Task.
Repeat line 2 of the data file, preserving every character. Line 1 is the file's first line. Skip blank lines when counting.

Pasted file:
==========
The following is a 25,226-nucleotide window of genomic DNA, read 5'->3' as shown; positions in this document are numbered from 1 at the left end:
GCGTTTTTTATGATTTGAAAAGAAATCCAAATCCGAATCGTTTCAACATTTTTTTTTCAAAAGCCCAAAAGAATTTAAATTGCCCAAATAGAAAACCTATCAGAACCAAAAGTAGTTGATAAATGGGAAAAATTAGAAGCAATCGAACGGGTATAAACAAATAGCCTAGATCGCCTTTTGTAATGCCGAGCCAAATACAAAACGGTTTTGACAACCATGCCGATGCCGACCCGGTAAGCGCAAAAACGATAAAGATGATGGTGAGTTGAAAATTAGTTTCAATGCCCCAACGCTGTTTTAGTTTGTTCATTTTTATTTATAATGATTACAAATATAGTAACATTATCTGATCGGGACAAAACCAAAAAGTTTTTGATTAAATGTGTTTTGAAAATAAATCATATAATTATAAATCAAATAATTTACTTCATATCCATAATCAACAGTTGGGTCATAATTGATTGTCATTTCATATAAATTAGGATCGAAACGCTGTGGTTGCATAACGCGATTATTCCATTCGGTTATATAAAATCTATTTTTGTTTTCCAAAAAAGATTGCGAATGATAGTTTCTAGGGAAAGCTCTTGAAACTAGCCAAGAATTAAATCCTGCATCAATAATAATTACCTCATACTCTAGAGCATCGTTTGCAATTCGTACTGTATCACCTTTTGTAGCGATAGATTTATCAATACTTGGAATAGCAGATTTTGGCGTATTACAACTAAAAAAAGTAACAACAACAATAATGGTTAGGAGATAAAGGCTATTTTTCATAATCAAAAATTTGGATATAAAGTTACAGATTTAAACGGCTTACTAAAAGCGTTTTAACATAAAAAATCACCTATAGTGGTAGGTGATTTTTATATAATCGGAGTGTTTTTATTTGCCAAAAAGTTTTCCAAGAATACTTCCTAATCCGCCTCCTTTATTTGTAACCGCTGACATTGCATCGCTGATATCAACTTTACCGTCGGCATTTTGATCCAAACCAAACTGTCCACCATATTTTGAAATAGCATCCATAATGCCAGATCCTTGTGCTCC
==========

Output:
GCGTTTTTTATGATTTGAAAAGAAATCCAAATCCGAATCGTTTCAACATTTTTTTTTCAAAAGCCCAAAAGAATTTAAATTGCCCAAATAGAAAACCTATCAGAACCAAAAGTAGTTGATAAATGGGAAAAATTAGAAGCAATCGAACGGGTATAAACAAATAGCCTAGATCGCCTTTTGTAATGCCGAGCCAAATACAAAACGGTTTTGACAACCATGCCGATGCCGACCCGGTAAGCGCAAAAACGATAAAGATGATGGTGAGTTGAAAATTAGTTTCAATGCCCCAACGCTGTTTTAGTTTGTTCATTTTTATTTATAATGATTACAAATATAGTAACATTATCTGATCGGGACAAAACCAAAAAGTTTTTGATTAAATGTGTTTTGAAAATAAATCATATAATTATAAATCAAATAATTTACTTCATATCCATAATCAACAGTTGGGTCATAATTGATTGTCATTTCATATAAATTAGGATCGAAACGCTGTGGTTGCATAACGCGATTATTCCATTCGGTTATATAAAATCTATTTTTGTTTTCCAAAAAAGATTGCGAATGATAGTTTCTAGGGAAAGCTCTTGAAACTAGCCAAGAATTAAATCCTGCATCAATAATAATTACCTCATACTCTAGAGCATCGTTTGCAATTCGTACTGTATCACCTTTTGTAGCGATAGATTTATCAATACTTGGAATAGCAGATTTTGGCGTATTACAACTAAAAAAAGTAACAACAACAATAATGGTTAGGAGATAAAGGCTATTTTTCATAATCAAAAATTTGGATATAAAGTTACAGATTTAAACGGCTTACTAAAAGCGTTTTAACATAAAAAATCACCTATAGTGGTAGGTGATTTTTATATAATCGGAGTGTTTTTATTTGCCAAAAAGTTTTCCAAGAATACTTCCTAATCCGCCTCCTTTATTTGTAACCGCTGACATTGCATCGCTGATATCAACTTTACCGTCGGCATTTTGATCCAAACCAAACTGTCCACCATATTTTGAAATAGCATCCATAATGCCAGATCCTTGTGCTCC